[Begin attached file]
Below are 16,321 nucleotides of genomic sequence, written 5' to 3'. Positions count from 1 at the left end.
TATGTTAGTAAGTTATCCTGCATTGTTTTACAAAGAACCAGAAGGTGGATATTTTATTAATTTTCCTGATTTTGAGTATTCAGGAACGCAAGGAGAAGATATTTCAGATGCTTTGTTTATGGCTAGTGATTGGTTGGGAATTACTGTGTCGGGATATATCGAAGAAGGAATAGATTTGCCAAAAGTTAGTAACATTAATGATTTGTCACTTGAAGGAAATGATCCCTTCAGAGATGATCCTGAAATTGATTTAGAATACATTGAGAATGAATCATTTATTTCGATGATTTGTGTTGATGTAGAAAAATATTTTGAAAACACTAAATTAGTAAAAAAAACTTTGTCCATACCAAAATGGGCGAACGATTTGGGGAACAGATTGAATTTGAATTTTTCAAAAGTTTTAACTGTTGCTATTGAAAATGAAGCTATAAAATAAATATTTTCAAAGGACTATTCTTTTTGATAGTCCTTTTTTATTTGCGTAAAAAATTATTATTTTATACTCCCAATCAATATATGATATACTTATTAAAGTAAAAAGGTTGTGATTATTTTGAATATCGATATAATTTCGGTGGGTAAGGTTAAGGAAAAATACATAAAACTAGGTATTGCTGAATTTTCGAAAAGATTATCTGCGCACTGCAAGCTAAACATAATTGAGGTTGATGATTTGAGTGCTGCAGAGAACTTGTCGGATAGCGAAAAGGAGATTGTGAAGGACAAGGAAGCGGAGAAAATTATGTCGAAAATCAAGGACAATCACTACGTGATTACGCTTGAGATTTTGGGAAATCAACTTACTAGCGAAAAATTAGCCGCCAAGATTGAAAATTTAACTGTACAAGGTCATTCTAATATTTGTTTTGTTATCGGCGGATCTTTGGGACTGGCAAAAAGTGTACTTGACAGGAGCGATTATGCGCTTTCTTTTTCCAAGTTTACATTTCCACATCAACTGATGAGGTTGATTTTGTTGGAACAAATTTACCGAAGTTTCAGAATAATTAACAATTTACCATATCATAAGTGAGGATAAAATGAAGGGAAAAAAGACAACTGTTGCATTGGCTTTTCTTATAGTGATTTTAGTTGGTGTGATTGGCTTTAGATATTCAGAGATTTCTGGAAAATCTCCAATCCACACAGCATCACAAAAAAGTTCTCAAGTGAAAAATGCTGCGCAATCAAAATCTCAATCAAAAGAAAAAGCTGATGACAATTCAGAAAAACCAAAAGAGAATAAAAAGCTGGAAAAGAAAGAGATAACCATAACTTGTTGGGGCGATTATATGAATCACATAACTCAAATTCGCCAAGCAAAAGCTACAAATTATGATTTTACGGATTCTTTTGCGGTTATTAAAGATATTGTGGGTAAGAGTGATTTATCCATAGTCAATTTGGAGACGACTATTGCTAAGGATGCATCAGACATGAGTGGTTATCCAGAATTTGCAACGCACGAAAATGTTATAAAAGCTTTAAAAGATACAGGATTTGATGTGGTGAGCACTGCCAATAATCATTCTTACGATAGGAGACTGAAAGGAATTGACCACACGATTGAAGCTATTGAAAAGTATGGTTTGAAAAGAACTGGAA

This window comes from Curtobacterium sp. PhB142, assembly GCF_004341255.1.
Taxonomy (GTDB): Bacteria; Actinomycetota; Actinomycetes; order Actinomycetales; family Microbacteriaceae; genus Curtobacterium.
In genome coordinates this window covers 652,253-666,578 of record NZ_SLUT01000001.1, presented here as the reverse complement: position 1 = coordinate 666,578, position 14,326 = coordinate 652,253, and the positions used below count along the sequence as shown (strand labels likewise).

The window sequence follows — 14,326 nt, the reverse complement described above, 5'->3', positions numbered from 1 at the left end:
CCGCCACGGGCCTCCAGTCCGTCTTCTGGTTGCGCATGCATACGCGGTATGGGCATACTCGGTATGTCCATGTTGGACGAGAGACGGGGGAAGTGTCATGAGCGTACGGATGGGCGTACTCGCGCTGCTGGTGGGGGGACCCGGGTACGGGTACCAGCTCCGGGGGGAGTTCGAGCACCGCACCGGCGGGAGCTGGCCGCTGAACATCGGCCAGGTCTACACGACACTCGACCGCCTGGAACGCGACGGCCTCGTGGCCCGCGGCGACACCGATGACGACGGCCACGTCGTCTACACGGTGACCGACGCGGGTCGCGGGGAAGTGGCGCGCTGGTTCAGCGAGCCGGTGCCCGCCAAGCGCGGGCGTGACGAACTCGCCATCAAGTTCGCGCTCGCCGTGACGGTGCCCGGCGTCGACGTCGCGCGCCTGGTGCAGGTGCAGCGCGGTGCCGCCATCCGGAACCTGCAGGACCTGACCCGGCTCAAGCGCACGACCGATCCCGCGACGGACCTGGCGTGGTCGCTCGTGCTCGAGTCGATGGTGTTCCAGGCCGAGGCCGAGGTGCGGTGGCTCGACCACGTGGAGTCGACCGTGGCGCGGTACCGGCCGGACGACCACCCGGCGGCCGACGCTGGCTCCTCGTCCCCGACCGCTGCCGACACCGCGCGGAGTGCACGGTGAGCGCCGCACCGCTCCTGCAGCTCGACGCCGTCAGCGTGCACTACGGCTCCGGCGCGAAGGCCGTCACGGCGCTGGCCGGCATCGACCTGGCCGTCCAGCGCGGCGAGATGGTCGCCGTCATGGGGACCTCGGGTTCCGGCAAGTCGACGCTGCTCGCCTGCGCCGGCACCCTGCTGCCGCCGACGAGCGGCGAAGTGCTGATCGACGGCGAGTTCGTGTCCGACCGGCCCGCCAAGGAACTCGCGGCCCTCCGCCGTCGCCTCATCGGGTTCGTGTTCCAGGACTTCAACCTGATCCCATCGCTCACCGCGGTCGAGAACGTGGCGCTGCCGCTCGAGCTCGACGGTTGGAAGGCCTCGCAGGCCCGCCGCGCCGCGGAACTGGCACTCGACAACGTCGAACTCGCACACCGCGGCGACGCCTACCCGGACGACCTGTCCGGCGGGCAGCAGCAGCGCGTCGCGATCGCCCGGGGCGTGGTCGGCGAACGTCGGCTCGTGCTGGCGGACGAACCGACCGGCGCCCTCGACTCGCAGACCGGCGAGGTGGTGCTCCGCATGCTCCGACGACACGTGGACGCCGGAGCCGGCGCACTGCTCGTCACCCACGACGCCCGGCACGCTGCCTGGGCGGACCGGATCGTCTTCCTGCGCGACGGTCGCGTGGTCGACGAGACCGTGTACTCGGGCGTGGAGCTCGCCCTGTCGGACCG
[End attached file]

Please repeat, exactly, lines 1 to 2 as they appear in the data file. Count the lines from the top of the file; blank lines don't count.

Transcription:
Below are 16,321 nucleotides of genomic sequence, written 5' to 3'. Positions count from 1 at the left end.
TATGTTAGTAAGTTATCCTGCATTGTTTTACAAAGAACCAGAAGGTGGATATTTTATTAATTTTCCTGATTTTGAGTATTCAGGAACGCAAGGAGAAGATATTTCAGATGCTTTGTTTATGGCTAGTGATTGGTTGGGAATTACTGTGTCGGGATATATCGAAGAAGGAATAGATTTGCCAAAAGTTAGTAACATTAATGATTTGTCACTTGAAGGAAATGATCCCTTCAGAGATGATCCTGAAATTGATTTAGAATACATTGAGAATGAATCATTTATTTCGATGATTTGTGTTGATGTAGAAAAATATTTTGAAAACACTAAATTAGTAAAAAAAACTTTGTCCATACCAAAATGGGCGAACGATTTGGGGAACAGATTGAATTTGAATTTTTCAAAAGTTTTAACTGTTGCTATTGAAAATGAAGCTATAAAATAAATATTTTCAAAGGACTATTCTTTTTGATAGTCCTTTTTTATTTGCGTAAAAAATTATTATTTTATACTCCCAATCAATATATGATATACTTATTAAAGTAAAAAGGTTGTGATTATTTTGAATATCGATATAATTTCGGTGGGTAAGGTTAAGGAAAAATACATAAAACTAGGTATTGCTGAATTTTCGAAAAGATTATCTGCGCACTGCAAGCTAAACATAATTGAGGTTGATGATTTGAGTGCTGCAGAGAACTTGTCGGATAGCGAAAAGGAGATTGTGAAGGACAAGGAAGCGGAGAAAATTATGTCGAAAATCAAGGACAATCACTACGTGATTACGCTTGAGATTTTGGGAAATCAACTTACTAGCGAAAAATTAGCCGCCAAGATTGAAAATTTAACTGTACAAGGTCATTCTAATATTTGTTTTGTTATCGGCGGATCTTTGGGACTGGCAAAAAGTGTACTTGACAGGAGCGATTATGCGCTTTCTTTTTCCAAGTTTACATTTCCACATCAACTGATGAGGTTGATTTTGTTGGAACAAATTTACCGAAGTTTCAGAATAATTAACAATTTACCATATCATAAGTGAGGATAAAATGAAGGGAAAAAAGACAACTGTTGCATTGGCTTTTCTTATAGTGATTTTAGTTGGTGTGATTGGCTTTAGATATTCAGAGATTTCTGGAAAATCTCCAATCCACACAGCATCACAAAAAAGTTCTCAAGTGAAAAATGCTGCGCAATCAAAATCTCAATCAAAAGAAAAAGCTGATGACAATTCAGAAAAACCAAAAGAGAATAAAAAGCTGGAAAAGAAAGAGATAACCATAACTTGTTGGGGCGATTATATGAATCACATAACTCAAATTCGCCAAGCAAAAGCTACAAATTATGATTTTACGGATTCTTTTGCGGTTATTAAAGATATTGTGGGTAAGAGTGATTTATCCATAGTCAATTTGGAGACGACTATTGCTAAGGATGCATCAGACATGAGTGGTTATCCAGAATTTGCAACGCACGAAAATGTTATAAAAGCTTTAAAAGATACAGGATTTGATGTGGTGAGCACTGCCAATAATCATTCTTACGATAGGAGACTGAAAGGAATTGACCACACGATTGAAGCTATTGAAAAGTATGGTTTGAAAAGAACTGGAA